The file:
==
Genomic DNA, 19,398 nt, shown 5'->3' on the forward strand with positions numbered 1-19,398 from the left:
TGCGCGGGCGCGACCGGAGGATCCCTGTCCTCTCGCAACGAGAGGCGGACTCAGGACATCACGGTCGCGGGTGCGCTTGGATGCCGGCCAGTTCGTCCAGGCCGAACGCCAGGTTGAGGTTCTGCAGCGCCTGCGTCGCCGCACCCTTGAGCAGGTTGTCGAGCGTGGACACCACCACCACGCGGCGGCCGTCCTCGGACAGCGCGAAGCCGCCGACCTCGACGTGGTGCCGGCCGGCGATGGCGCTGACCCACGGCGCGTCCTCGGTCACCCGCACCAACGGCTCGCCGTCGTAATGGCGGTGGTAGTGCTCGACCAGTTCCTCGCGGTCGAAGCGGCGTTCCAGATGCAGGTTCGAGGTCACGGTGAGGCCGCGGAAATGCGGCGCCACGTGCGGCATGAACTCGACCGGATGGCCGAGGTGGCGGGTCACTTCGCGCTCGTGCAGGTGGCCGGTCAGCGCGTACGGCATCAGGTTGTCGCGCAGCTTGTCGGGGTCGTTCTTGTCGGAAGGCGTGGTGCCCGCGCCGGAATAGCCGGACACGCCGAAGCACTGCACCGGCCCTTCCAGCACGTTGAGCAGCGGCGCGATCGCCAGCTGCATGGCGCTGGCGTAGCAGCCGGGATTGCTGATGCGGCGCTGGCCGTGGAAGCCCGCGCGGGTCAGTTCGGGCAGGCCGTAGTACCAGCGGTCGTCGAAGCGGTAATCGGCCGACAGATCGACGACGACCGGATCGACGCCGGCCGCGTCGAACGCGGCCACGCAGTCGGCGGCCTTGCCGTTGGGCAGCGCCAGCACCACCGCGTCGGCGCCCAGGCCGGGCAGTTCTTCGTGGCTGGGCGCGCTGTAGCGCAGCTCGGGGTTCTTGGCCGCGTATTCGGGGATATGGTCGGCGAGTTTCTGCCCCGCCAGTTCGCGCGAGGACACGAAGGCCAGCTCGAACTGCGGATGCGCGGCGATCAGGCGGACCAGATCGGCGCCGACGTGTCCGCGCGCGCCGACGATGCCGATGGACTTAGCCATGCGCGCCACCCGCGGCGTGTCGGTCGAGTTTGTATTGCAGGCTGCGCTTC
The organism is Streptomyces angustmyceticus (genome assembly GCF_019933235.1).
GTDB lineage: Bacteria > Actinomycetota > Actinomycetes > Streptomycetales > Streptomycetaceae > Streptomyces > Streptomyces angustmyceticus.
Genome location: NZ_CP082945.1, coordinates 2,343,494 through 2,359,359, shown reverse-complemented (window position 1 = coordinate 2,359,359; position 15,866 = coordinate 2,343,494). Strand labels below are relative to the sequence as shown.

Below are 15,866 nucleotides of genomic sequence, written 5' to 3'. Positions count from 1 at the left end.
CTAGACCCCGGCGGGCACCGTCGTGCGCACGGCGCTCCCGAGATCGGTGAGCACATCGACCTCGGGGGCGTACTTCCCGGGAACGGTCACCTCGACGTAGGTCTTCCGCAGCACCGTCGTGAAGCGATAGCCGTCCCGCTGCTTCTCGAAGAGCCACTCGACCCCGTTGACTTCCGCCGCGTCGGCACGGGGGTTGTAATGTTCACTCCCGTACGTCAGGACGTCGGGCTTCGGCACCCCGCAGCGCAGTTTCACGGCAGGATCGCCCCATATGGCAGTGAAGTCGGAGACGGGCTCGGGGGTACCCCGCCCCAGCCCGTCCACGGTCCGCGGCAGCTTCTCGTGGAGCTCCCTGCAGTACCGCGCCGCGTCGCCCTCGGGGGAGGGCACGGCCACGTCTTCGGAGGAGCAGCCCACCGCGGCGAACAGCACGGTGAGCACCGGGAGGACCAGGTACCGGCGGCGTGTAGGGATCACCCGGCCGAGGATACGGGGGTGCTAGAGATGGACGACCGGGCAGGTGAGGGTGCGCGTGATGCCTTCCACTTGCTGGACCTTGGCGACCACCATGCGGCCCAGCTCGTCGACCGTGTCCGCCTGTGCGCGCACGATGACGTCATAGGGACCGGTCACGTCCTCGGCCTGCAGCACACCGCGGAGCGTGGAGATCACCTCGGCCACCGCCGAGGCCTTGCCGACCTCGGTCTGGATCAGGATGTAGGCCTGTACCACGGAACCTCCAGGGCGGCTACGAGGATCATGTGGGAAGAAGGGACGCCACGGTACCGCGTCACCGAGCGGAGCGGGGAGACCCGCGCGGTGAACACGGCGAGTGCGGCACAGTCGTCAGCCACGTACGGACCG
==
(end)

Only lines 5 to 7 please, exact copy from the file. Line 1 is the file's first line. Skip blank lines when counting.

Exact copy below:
Genome location: NZ_CP082945.1, coordinates 2,343,494 through 2,359,359, shown reverse-complemented (window position 1 = coordinate 2,359,359; position 15,866 = coordinate 2,343,494). Strand labels below are relative to the sequence as shown.

Below are 15,866 nucleotides of genomic sequence, written 5' to 3'. Positions count from 1 at the left end.
CTAGACCCCGGCGGGCACCGTCGTGCGCACGGCGCTCCCGAGATCGGTGAGCACATCGACCTCGGGGGCGTACTTCCCGGGAACGGTCACCTCGACGTAGGTCTTCCGCAGCACCGTCGTGAAGCGATAGCCGTCCCGCTGCTTCTCGAAGAGCCACTCGACCCCGTTGACTTCCGCCGCGTCGGCACGGGGGTTGTAATGTTCACTCCCGTACGTCAGGACGTCGGGCTTCGGCACCCCGCAGCGCAGTTTCACGGCAGGATCGCCCCATATGGCAGTGAAGTCGGAGACGGGCTCGGGGGTACCCCGCCCCAGCCCGTCCACGGTCCGCGGCAGCTTCTCGTGGAGCTCCCTGCAGTACCGCGCCGCGTCGCCCTCGGGGGAGGGCACGGCCACGTCTTCGGAGGAGCAGCCCACCGCGGCGAACAGCACGGTGAGCACCGGGAGGACCAGGTACCGGCGGCGTGTAGGGATCACCCGGCCGAGGATACGGGGGTGCTAGAGATGGACGACCGGGCAGGTGAGGGTGCGCGTGATGCCTTCCACTTGCTGGACCTTGGCGACCACCATGCGGCCCAGCTCGTCGACCGTGTCCGCCTGTGCGCGCACGATGACGTCATAGGGACCGGTCACGTCCTCGGCCTGCAGCACACCGCGGAGCGTGGAGATCACCTCGGCCACCGCCGAGGCCTTGCCGACCTCGGTCTGGATCAGGATGTAGGCCTGTACCACGGAACCTCCAGGGCGGCTACGAGGATCATGTGGGAAGAAGGGACGCCACGGTACCGCGTCACCGAGCGGAGCGGGGAGACCCGCGCGGTGAACACGGCGAGTGCGGCACAGTCGTCAGCCACGTACGGACCG